Mitch McConnell has shown the nation his version of power grab

When it comes to political rhetoric among our lawmakers, Senate Majority Leader Mitch McConnellAddison (Mitch) Mitchell McConnellTop aide: Biden expected to visit Georgia in push to boost Ossoff, Warnock Democrats brush off calls for Biden to play hardball on Cabinet picks Richmond says GOP 'reluctant to stand up and tell the emperor he wears no clothes' MORE works in a wonderful bubble free of irony. He has denounced a Democratic proposal to increase voter turnout as a power grab. If enacted, the law would, among other things, make Election Day a federal holiday and allow same day registration in person. Whether these changes would enhance democracy may be debatable, but there should be little doubt that the proposal does not at all represent a power grab.

While McConnell likely has substantive reasons for opposing the bill, it is still important to understand why the charge of a power grab rings hollow. The British define a power grab as an “opportunistic acquisition” of more authority. In government, it is an effort to secure authority not previously granted, typically when constraining norms cannot be readily enforced. Even where democracy is not undermined, a power grab diminishes it.

Consider the power grab orchestrated by McConnell himself when the Senate refused to consider even holding hearings on Merrick GarlandMerrick Brian GarlandDemocrats brush off calls for Biden to play hardball on Cabinet picks Merrick Garland on list to be Biden's attorney general: report Defusing the judicial confirmation process MORE, the nominee of President Obama to succeed the late Justice Antonin Scalia on the Supreme Court. Dispatched to explain why Senate Republicans would not consider Garland, Senator Orrin HatchOrrin Grant HatchMellman: What happened after Ginsburg? Bottom line Bottom line MORE argued in the New York Times that, because the Obama choices embraced judicial activism and Senate Democrats were complicit, it should be up to voters in the 2016 election to decide what kind of Supreme Court justice they preferred.


This reasoning does not withstand close scrutiny. As an initial matter, the argument betrays contempt for the Constitution and fidelity to its text that Scalia himself championed. Article II of the Constitution does not require the Senate to approve any particular nominee. But the text does state an expectation that the Senate will thus take some action when the president puts forward a nominee, which namely is to give its advice.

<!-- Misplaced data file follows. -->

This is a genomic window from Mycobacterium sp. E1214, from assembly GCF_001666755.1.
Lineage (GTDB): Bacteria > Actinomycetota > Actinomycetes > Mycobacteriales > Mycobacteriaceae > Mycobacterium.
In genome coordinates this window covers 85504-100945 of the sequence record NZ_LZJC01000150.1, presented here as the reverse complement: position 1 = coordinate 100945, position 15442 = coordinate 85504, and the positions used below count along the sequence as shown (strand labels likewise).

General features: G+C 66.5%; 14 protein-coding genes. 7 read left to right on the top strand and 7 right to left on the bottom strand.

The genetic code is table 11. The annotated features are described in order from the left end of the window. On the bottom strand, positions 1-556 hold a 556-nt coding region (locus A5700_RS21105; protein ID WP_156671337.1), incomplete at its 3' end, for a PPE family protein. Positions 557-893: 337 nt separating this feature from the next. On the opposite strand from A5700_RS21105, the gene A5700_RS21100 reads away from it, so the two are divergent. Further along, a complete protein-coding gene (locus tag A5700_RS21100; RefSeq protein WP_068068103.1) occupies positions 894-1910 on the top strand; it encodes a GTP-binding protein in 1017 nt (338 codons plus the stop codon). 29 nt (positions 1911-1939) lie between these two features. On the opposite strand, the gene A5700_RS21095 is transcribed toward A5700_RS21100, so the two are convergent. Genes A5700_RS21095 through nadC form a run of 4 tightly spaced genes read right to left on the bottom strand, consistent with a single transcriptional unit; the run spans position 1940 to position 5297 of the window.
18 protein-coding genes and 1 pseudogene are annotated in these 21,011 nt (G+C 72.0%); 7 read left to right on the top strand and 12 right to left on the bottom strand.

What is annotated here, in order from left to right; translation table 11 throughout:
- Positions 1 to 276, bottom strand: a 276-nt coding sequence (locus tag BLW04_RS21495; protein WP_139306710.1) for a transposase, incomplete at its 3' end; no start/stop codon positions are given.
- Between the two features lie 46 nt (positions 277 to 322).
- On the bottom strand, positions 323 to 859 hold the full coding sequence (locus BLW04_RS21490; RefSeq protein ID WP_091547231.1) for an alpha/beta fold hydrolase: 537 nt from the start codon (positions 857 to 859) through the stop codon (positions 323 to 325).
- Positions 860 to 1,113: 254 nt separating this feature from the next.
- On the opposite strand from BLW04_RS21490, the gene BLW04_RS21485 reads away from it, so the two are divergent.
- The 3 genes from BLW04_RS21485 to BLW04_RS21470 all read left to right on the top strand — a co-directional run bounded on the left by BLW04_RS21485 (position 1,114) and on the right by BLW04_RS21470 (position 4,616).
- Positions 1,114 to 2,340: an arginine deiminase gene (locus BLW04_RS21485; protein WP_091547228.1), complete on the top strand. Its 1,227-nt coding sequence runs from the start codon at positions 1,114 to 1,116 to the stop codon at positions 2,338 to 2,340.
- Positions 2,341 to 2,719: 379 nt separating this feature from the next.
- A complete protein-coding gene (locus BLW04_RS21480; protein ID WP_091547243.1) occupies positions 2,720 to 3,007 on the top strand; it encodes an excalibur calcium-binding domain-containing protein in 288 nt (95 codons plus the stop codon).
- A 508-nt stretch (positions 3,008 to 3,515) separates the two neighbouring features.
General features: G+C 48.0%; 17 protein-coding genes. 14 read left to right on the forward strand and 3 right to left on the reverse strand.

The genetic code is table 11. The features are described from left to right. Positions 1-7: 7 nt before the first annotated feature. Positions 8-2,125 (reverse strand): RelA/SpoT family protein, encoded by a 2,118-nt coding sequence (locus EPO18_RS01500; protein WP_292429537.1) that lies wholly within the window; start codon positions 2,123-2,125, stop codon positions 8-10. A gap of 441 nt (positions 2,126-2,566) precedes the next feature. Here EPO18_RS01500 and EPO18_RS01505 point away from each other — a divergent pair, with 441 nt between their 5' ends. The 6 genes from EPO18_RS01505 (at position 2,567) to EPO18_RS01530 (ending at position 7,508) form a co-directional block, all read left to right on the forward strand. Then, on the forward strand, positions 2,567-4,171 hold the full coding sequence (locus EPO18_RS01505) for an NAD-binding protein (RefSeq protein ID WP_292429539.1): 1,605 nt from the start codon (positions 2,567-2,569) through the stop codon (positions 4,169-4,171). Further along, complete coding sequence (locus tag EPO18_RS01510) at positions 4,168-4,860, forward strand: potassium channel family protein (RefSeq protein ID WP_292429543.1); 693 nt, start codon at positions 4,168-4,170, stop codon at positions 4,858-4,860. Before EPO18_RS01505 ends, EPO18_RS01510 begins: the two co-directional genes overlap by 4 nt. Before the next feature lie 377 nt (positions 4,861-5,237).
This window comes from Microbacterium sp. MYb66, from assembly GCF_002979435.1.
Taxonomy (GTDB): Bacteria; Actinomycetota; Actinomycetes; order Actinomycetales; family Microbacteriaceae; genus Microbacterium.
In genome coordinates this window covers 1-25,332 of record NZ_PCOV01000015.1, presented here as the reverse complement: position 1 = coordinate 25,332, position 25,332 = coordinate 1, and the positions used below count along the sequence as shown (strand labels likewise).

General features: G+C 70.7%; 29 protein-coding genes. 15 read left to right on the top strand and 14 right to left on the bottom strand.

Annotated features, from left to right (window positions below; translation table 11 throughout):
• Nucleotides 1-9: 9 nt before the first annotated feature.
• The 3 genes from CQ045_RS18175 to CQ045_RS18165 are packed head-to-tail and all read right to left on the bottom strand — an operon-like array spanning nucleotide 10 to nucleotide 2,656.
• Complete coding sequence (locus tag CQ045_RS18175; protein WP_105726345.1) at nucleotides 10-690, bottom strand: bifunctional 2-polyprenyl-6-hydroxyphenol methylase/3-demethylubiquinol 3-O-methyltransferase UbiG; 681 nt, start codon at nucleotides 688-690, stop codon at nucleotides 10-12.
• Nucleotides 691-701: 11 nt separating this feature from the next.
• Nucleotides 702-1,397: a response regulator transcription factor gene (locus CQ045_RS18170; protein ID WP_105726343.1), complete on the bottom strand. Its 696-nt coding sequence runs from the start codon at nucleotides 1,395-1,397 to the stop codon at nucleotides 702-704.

As a matter of long practice, the Senate has fulfilled this responsibility by holding hearings at which its members seek to ascertain the fitness of the nominee. Whether or not this process is effective, it at least provides a means by which members of the Senate who take their jobs seriously to go about the task, while at the same time allowing the public to view the nominee under questioning. The Constitution contains no exceptions for nominations made during the last year of a second term of a president.

Furthermore, no one should be surprised that presidents tend to nominate lawyers who share their judicial philosophies. The appointment process is political. The winner of the last presidential election gets the power to fill federal court vacancies. Whether a particular judicial decision amounts to activism of the kind that Hatch decries is often in the eye of the beholder. The main reason McConnell sought to prevent consideration of Garland was to wait out the clock and hope for a victory in the next presidential election, which would thus ensure nominees whose judicial philosophies tended to favor Republican positions. Indeed, this plan was successful.

With his political defense of McConnell, the column that Hatch wrote simply sought to paper up an opportunistic acquisition of power. The real story is that, faced with an unexpected Supreme Court vacancy in the waning months of an administration that his party opposed, McConnell saw a chance to secure additional leverage for Republicans, and nothing stood in his way except an unenforceable tradition of the Constitution. The result was new power for whichever party has control of the Senate.

The Democratic proposal to increase voter turnout represents not just a difference in degree but in kind. To become law, the bill must pass both houses of Congress and be signed by the president. Should this happen, Democrats will have won by conforming to governing norms, rather than eliding them. Surely McConnell knows this. But in an age in which, thanks to social media, labeling has displaced reasoned discourse, he seeks to influence the debate before it begins. That does not mean we should fall for it or doubt that McConnell knows what a true power grab looks like.

Lawrence Friedman is professor at New England Law in Boston, where he teaches constitutional law. He is the author of “Modern Constitutional Law.”